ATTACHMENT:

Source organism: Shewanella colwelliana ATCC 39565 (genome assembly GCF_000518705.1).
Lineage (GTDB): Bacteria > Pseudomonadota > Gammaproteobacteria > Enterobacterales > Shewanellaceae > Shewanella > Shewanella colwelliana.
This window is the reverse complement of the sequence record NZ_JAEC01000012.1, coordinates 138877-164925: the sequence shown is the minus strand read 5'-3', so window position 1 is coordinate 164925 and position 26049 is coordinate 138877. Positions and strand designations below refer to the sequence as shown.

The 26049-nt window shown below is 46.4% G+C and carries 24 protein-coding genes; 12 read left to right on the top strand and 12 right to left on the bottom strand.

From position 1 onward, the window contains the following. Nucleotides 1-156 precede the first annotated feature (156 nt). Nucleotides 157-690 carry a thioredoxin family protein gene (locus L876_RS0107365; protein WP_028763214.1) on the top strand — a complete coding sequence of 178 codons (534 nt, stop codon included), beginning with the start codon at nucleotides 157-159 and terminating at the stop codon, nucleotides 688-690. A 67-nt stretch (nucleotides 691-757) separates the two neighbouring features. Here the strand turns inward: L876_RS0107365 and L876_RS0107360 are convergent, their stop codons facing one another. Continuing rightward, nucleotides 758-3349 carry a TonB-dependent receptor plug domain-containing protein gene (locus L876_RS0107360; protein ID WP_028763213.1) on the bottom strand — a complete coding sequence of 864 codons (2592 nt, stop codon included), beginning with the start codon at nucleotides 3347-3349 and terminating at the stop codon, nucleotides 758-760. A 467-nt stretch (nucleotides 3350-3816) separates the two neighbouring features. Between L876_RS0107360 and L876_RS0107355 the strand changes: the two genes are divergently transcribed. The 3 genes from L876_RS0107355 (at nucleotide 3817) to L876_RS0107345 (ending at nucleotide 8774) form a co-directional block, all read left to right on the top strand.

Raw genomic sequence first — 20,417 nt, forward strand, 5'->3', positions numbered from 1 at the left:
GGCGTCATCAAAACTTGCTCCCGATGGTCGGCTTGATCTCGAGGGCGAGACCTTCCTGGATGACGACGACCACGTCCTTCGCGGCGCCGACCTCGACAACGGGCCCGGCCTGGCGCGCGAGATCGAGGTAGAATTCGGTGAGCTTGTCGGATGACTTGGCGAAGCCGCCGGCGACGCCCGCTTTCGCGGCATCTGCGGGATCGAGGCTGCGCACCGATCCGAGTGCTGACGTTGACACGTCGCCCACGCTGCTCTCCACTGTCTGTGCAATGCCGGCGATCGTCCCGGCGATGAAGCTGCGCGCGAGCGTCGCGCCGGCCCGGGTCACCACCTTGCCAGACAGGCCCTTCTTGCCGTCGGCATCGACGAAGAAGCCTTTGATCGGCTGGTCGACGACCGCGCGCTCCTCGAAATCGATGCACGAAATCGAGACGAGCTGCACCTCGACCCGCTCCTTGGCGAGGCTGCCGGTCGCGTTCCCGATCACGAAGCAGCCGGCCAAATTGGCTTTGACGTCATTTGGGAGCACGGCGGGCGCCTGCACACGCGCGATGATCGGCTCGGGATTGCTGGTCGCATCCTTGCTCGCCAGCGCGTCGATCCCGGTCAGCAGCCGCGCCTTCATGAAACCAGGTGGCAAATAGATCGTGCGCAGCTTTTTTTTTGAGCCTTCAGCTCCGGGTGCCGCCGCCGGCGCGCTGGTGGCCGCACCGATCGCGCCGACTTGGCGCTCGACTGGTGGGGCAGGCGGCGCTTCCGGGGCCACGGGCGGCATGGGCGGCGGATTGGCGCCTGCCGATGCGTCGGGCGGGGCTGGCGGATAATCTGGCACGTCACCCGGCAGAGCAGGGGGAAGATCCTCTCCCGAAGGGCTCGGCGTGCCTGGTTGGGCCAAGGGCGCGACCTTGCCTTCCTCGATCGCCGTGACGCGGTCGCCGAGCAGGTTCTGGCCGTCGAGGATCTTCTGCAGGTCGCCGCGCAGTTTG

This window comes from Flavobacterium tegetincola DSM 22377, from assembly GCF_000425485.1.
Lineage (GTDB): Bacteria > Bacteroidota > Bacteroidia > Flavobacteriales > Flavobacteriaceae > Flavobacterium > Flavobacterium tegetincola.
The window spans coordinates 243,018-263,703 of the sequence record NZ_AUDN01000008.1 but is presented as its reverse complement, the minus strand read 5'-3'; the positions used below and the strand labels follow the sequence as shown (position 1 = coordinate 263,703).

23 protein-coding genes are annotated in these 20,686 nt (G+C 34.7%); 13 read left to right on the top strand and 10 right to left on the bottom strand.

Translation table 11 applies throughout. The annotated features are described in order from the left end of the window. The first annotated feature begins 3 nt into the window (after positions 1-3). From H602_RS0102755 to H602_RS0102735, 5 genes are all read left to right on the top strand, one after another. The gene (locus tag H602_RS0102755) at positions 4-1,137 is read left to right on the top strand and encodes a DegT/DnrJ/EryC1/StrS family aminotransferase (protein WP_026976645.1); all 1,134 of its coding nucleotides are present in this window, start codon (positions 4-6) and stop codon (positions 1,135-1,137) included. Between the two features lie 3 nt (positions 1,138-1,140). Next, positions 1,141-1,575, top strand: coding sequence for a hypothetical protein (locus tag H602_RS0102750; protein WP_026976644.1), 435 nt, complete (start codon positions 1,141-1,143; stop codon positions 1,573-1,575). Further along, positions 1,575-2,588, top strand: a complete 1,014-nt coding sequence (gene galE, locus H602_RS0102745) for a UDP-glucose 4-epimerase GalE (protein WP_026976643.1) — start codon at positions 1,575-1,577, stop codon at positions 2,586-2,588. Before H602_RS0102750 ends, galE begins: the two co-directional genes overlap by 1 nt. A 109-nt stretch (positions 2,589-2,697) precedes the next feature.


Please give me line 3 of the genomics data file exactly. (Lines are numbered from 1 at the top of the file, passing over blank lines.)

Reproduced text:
This window is the reverse complement of the sequence record NZ_JAEC01000012.1, coordinates 138877-164925: the sequence shown is the minus strand read 5'-3', so window position 1 is coordinate 164925 and position 26049 is coordinate 138877. Positions and strand designations below refer to the sequence as shown.